The future of luxury.
If you’re wealthy enough to afford a Rolls-Royce, and a chauffeur to ferry you around in it, then the idea of self-driving cars wouldn’t seem that foreign a concept. But like every other car manufacturer, Rolls-Royce seems not to want to get left behind in the rush to build autonomous vehicles.
At a June 16 press event in London, the luxury carmaker unveiled its newest concept car, the Rolls-Royce 103EX, its vision of what the future of one-percenter travel will look like.
The nearly 20-foot vehicle looks like something ripped right out of the retro-futurist settings of a Tim Burton Batman film. It features a single door that opens like a barn door into an interior that is larger and better appointed than many New York apartments.
Kick back and relax.(Rolls-Royce Motor Cars)
The couch inside—these are not regular car seats, it’s really a couch—seems to seat only two, meaning any waitstaff will likely need to follow along in another, presumably less grand, vehicle.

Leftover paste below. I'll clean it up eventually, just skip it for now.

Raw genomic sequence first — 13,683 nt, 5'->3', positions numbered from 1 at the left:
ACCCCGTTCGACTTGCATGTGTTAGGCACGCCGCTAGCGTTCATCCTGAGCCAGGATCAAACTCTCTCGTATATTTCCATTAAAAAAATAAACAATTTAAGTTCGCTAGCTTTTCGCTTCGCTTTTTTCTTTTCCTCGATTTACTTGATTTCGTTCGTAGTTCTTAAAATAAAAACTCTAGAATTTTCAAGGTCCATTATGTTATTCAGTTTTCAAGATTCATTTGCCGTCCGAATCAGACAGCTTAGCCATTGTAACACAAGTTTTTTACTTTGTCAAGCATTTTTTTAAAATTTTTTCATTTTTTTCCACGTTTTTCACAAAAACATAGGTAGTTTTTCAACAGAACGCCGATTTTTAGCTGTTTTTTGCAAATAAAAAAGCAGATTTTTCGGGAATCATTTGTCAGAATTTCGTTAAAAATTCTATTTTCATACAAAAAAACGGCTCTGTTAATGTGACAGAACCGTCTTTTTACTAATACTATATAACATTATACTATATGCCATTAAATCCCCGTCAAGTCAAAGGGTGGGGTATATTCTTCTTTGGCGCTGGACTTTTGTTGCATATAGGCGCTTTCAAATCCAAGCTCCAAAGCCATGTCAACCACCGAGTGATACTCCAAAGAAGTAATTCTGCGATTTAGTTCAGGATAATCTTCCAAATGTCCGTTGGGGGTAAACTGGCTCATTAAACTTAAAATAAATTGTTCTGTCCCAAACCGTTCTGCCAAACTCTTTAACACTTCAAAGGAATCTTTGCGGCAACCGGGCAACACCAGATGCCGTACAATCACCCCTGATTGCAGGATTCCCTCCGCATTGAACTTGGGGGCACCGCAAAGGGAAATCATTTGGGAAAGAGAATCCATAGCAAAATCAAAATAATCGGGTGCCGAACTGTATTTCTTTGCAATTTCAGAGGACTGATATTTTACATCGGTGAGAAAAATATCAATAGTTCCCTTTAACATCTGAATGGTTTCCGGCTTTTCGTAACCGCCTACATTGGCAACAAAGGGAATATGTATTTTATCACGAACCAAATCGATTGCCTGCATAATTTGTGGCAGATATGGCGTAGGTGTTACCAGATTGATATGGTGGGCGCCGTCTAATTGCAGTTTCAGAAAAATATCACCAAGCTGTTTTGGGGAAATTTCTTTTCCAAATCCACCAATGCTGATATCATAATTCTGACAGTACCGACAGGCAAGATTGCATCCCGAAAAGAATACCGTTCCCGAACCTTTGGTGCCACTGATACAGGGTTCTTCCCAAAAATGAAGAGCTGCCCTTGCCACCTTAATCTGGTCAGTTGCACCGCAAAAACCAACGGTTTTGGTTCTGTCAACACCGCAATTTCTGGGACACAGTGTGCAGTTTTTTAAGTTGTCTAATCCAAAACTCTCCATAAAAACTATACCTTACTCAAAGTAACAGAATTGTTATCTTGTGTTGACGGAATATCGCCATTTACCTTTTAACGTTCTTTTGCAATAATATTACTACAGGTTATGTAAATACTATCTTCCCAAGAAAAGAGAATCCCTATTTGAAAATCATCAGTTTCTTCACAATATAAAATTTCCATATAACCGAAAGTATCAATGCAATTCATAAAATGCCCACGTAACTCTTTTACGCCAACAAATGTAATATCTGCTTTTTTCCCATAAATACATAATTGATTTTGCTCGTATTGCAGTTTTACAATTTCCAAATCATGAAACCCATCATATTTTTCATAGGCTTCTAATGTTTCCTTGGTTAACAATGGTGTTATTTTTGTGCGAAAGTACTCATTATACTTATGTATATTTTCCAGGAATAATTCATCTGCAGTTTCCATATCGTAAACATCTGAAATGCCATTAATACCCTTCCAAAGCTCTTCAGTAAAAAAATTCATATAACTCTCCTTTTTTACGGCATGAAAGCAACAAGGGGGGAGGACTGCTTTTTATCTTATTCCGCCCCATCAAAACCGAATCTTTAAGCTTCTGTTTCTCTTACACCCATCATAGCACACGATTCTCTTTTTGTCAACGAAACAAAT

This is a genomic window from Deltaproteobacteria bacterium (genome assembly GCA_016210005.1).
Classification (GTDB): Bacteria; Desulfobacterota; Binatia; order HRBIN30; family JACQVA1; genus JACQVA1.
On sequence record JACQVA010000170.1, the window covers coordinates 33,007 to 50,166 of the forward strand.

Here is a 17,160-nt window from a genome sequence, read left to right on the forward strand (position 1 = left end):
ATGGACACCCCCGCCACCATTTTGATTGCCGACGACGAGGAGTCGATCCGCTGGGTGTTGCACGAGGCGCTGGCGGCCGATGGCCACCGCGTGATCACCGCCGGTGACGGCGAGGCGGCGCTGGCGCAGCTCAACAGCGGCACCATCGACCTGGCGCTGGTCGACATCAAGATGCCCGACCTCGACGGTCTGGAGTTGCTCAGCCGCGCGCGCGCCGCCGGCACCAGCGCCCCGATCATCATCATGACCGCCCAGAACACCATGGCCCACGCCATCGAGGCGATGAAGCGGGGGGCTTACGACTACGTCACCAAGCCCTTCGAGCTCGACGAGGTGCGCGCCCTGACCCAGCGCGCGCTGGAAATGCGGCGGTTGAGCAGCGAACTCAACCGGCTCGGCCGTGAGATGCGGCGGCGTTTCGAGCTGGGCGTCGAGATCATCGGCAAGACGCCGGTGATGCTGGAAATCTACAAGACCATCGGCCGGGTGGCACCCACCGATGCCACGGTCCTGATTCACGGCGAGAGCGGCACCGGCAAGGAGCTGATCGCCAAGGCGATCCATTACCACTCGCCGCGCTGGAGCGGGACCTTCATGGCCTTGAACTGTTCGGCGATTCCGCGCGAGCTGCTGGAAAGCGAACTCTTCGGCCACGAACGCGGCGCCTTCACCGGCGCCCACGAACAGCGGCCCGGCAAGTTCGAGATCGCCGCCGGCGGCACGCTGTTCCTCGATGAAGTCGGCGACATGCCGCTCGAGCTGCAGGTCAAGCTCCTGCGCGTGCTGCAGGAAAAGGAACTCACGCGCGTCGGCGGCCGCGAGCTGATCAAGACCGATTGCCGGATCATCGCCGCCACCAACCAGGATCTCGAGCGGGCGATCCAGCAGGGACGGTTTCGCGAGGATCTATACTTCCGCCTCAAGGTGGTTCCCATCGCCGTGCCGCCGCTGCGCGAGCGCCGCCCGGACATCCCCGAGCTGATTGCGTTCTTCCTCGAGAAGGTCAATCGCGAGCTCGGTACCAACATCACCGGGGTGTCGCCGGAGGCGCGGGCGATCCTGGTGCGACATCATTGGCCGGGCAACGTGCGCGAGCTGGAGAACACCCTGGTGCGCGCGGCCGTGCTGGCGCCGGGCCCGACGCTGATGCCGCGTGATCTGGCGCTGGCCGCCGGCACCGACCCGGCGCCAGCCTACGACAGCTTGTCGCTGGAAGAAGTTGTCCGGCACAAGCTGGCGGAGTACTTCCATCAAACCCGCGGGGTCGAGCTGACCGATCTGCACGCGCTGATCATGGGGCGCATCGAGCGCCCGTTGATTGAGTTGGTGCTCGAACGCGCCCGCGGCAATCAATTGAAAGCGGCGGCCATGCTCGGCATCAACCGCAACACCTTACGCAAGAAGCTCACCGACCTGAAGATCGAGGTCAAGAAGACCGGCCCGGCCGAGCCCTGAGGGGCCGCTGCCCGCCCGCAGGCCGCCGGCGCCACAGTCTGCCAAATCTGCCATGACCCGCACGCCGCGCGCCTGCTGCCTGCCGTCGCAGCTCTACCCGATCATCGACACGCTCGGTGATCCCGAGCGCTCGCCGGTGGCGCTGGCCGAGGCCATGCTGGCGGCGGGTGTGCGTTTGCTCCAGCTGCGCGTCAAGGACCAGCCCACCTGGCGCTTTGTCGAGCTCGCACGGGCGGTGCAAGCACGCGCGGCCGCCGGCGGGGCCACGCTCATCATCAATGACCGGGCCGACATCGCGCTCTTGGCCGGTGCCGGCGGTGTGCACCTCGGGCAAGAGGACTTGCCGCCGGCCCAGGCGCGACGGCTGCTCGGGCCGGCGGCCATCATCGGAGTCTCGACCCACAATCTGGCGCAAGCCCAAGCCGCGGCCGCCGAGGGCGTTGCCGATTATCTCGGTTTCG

The concept car is electric, has a self-stowing luggage compartment, and doesn’t need a steering wheel or dashboard, as those would be “superfluous in this model,” Rolls-Royce told The Verge.
Where the help can scurry around to to grab the bags.(Rolls-Royce Motor Cars)
It also seems to have some sort of holographic internal display that forms its logo out of semi-luminescent specs that swirl around the interior of the car. According to a video from Rolls-Royce, it’s an AI assistant with a “soul,” called Eleanor. It’s unclear whether this would be part of an additional upgrade package, or a futuristic version of OnStar.
Rolling off the production line.(Rolls-Royce Motor Cars)
While there’s no guarantee that a vehicle like this will be hitting the streets of the nicer parts of town anytime soon—or even at all—it does show that Rolls-Royce has a plan for bringing its distinctive brand of conspicuous consumption into the self-driving age. “In a future where transport is commoditised—void of beauty, space and form—Rolls-Royce will stand apart,” the company said on the car’s webpage.
Rolls-Royce also released a 360º video of its mad concept car.